As Rick Bellitti walked along the Charles River Locks this month, he spotted a looming figure in the water below. Probably a piece of driftwood, he figured. Until he saw it swimming slowly toward him.
“He was right there on the surface,’’ Bellitti, a 36-year-old accountant, recalled recently. “A prehistoric, floating dinosaur. Covered in armor.’’
Turns out, Bellitti had happened upon an Atlantic sturgeon, an ancient, endangered species that had not been spotted around the Charles River for as long as anyone could remember.
Bellitti had no idea what the strange creature was, but was certain he had never seen anything like it, so he took pictures with his phone. Once specialists got a look at the sharp-snouted fish, a 3-foot-long juvenile, they were immediately convinced.
“No doubt about the identification,’’ said Tom French, an assistant director at the state’s fisheries and wildlife division. “It’s clear.’’
The confirmed sighting delighted aquatic specialists, who said sturgeon, famed for their caviar and predating dinosaurs, are fighting for their survival.
“The fact that one has been spotted in our area is certainly good news,’’ said Julie Wood, watershed scientist at the Charles River Watershed Association. Wood said no one she has spoken to had ever heard of a sturgeon spotted near the Charles.
The week before the sighting, the federal government listed Atlantic sturgeon as endangered in five areas along the Atlantic, and as threatened in the Gulf of Maine.
“There’s no resident population in the Charles,’’ said Matt Ayer, an aquatic biologist with the state’s marine fisheries division. “I would guess it’s been quite a while since one was officially sighted.’’
Juvenile sturgeon travel extensively and feed in freshwater habitats before moving out to sea as they mature.
In Colonial times, sturgeon were abundant, but overfishing and limited access to freshwater spawning areas reduced their numbers over time. Pollution of the Charles peaked in the last century, according to the watershed association, but decades of effort have turned it into one of the nation’s cleanest urban rivers.
However, it is unclear why the sturgeon has reappeared. For more than a decade, in hopes of boosting the population of Atlantic sturgeon, it has been illegal for fishermen to catch or keep the fish.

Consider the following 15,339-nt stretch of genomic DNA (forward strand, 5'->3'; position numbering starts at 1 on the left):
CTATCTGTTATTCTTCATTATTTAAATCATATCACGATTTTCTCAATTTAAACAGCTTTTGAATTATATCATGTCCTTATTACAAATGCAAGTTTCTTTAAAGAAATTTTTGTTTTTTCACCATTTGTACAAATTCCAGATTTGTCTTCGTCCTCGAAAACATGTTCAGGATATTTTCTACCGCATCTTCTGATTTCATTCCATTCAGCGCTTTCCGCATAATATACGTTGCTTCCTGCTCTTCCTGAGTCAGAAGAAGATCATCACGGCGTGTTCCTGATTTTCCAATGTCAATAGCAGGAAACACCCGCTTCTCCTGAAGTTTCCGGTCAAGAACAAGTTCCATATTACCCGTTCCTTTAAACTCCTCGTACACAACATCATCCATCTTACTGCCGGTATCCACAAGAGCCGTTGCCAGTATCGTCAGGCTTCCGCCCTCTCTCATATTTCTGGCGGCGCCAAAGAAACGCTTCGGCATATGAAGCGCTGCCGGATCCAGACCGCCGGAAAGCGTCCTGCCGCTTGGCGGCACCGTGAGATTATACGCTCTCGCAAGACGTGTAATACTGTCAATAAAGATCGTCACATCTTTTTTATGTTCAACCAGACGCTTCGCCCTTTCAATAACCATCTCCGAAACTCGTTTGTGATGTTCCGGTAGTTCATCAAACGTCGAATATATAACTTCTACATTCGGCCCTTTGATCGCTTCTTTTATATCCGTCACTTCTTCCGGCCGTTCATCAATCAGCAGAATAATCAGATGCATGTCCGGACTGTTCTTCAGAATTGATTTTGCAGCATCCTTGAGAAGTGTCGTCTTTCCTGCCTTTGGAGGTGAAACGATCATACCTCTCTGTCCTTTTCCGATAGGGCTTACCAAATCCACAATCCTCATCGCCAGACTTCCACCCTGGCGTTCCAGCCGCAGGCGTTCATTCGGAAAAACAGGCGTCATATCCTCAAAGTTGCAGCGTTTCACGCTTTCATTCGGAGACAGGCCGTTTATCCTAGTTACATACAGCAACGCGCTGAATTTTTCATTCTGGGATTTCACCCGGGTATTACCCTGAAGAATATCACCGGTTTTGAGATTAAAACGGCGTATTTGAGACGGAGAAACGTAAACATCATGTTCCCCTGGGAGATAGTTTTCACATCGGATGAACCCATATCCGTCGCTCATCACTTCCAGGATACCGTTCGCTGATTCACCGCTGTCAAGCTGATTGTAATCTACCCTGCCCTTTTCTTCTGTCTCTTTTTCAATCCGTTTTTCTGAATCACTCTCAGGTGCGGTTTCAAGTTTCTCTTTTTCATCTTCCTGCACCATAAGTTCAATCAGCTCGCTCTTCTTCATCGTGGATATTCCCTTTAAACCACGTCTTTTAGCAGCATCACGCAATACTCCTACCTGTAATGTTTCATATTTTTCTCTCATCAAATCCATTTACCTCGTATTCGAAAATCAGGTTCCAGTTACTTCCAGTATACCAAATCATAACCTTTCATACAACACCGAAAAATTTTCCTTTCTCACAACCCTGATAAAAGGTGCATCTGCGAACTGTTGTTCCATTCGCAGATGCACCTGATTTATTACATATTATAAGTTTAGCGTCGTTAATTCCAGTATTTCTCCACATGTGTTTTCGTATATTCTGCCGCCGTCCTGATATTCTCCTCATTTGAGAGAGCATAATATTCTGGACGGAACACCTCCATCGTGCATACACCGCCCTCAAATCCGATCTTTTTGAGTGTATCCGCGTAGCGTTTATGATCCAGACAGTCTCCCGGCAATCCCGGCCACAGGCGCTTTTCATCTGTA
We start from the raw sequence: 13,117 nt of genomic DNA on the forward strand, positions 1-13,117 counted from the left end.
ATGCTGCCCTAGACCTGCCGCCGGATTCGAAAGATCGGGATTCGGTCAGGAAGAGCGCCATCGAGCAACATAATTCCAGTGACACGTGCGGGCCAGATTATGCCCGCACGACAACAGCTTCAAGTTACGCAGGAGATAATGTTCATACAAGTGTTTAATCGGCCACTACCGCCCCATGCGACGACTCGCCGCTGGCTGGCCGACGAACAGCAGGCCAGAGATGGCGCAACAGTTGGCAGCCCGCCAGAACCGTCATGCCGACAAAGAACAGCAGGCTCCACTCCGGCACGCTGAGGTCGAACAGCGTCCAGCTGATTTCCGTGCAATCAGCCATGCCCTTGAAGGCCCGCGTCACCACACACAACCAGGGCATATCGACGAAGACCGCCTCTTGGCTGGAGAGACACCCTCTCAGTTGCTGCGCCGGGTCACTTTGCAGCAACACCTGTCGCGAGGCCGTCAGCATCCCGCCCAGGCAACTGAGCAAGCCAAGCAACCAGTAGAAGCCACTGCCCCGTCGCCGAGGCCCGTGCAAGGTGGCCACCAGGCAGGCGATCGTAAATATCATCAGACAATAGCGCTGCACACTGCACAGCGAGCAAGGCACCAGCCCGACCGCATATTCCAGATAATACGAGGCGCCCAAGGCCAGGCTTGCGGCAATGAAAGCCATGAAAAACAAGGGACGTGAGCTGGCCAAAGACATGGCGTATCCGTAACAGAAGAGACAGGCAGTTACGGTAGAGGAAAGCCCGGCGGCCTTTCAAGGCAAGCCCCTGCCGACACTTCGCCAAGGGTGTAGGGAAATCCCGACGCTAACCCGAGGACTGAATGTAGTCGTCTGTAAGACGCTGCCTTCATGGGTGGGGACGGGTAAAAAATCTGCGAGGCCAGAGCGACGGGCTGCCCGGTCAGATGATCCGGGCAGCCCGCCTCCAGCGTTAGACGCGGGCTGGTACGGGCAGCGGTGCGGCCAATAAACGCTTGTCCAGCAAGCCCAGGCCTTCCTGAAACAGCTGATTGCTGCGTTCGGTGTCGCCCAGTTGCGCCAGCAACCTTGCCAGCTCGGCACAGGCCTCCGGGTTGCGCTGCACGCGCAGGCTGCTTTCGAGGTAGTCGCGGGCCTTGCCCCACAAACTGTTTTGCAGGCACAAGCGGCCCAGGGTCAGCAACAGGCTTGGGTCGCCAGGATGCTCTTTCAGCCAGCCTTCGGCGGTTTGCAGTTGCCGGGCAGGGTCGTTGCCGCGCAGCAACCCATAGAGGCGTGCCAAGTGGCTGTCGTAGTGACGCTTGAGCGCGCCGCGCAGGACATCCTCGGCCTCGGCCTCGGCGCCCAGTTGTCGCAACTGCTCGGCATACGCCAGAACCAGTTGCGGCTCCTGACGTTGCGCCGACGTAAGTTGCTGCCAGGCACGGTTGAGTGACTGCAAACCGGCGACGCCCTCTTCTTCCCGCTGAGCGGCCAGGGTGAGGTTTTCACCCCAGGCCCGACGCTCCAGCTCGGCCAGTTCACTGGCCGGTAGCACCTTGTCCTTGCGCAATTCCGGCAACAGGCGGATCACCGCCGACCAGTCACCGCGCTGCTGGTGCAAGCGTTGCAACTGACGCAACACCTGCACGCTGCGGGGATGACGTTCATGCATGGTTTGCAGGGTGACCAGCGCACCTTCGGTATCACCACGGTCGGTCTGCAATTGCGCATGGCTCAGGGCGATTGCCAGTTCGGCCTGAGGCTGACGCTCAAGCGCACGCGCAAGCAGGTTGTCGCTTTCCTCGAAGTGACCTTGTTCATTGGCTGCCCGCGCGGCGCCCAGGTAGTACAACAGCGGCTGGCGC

Enormous fish that can weigh more than 800 pounds, sturgeon are sometimes spotted in the Merrimack River north of Boston, where they startle fishermen with sudden leaps and thunderous landings.
“When they hit the water, it sounds like a piano dropped,’’ Ayer said.
After taking the pictures, Bellitti e-mailed them to his father, an experienced fisherman. He didn’t know what it was either, but sent it to the New England Aquarium, whose specialists quickly identified it and wanted to know more.
“They said it had really caused a stir,’’ Bellitti said with a chuckle. “It’s like a yeti picture.’’
Bill Bennett, the aquarium’s webmaster, often receives pictures from people who think they have seen something rare. Usually, they haven’t.
But this time, Bennett’s eyes widened as he opened the e-mail, with a subject line that said “What is it?’’
“I recognized it instantly,’’ he said. “When you’ve seen one of these bizarre creatures, there’s not a lot of doubt.’’
Bennett replied that he would check with experts, but was confident what they would say.
“If that’s not a sturgeon, I’ll be dining on my fedora,’’ he wrote.
Bellitti, who often takes pictures on walks, said he was happy to document the fish’s presence. And specialists noted that even fish this large and distinctive can easily escape notice.
“Who knows what’s happening under the water?’’ French said. “This one just happened to be swimming along the surface.’’